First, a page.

Treatment of Dental Amalgam Wastes

  • Eligia D. Clemente College of Engineering University of the Philippines Diliman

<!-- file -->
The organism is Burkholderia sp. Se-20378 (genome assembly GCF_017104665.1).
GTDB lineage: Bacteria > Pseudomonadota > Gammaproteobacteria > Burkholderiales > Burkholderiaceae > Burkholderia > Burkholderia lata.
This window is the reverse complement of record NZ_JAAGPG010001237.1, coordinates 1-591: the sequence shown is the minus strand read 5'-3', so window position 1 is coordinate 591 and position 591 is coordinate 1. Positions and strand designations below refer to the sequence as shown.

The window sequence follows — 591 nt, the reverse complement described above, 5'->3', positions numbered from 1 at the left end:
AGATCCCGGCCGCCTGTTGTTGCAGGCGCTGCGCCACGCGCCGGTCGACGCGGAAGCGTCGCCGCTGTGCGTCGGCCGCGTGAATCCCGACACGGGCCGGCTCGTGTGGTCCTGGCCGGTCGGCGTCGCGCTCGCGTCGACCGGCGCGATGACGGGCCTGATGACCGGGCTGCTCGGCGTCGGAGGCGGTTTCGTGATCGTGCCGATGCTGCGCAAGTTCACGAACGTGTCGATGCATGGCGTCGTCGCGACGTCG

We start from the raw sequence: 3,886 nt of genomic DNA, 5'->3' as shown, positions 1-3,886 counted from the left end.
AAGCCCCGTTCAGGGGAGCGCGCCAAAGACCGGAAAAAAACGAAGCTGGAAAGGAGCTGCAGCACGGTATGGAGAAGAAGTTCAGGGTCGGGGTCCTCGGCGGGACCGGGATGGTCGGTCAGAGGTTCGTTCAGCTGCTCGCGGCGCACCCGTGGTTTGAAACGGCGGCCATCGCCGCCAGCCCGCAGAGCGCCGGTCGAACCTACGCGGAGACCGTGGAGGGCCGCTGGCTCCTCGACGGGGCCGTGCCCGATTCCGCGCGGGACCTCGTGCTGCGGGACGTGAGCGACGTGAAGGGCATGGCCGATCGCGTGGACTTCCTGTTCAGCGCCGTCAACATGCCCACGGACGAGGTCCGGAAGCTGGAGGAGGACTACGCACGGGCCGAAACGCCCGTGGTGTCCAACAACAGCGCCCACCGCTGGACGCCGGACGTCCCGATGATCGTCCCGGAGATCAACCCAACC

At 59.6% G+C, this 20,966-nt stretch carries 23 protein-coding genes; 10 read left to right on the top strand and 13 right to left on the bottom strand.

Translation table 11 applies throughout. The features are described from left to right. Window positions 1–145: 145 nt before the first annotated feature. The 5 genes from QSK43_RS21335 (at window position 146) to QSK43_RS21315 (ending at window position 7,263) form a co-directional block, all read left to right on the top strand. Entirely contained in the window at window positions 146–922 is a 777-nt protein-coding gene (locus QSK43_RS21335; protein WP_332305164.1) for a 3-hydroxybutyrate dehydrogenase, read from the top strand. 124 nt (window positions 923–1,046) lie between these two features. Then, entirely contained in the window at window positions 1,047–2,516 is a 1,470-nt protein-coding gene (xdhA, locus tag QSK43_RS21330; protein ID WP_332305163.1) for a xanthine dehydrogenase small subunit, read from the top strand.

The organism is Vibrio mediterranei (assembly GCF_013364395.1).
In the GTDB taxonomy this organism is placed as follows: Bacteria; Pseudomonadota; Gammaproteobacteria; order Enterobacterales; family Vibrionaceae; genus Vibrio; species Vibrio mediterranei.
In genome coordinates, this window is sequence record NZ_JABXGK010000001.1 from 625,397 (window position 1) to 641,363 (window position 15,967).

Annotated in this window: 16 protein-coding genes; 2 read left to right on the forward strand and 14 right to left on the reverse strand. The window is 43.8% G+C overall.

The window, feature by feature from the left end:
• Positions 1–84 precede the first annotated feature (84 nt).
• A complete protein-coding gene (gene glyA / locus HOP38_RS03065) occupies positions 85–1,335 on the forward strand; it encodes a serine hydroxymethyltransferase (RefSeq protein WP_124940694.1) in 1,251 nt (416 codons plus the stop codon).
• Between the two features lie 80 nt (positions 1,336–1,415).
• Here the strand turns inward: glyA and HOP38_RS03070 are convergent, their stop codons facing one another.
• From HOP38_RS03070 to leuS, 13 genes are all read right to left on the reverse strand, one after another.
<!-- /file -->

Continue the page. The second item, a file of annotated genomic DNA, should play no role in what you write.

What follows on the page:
Extraction and recovery of Hg from dental amalgam waste was done by retorting and gravity separation. It was found out that Hg exists in three phases in the dental amalgam waste slurry.  In the first phase Hg existed as a free metal. 557.2 g of free Hg was recovered from the three 300 ml samples of dental amalgam waste. The samples were first drained of water and then filtered using a nylon or linen cloth wherein Hg was easily squeezed out. The filtrate, which is the dental amalgam alloy, was hand-panned to recover remaining free mercury that was not squeezed out of the cloth. After panning, the dental amalgam alloy was air dried to remove excess water and to prepare it for retorting. In the second phase, Hg existed in the dental amalgam waste alloyed in the amalgam. The set amalgam will ideally consist of 50% Hg but it may contain as high as 60% as low as 40% by weight. Overall, 617.7 g of dental amalgam was collected from 900 ml of sample waste. The dental amalgam was retorted, using a ThermExR retort, for 30 min per 200 g of dental amalgam. There was an average of 88.53% recovery. From the expected recovery of 150 g, only 132.8 g were collected from the three trials. This perhaps is an indication that the time of retorting may have been insufficient to ensure 100% recovery. Moreover, the original amalgam alloy’s Hg-alloy ratio could have been lower that the ideal 1:1 ratio. In addition, the manner or method of mixing of Hg with the dental alloy probably did not promote complete mixing during preparations thus failing to provide optimum absorption of Hg. The third phase of Hg in the dental amalgam waste consists of the dispersed Hg in water. Extraction of Hg from this phase will require a separate study.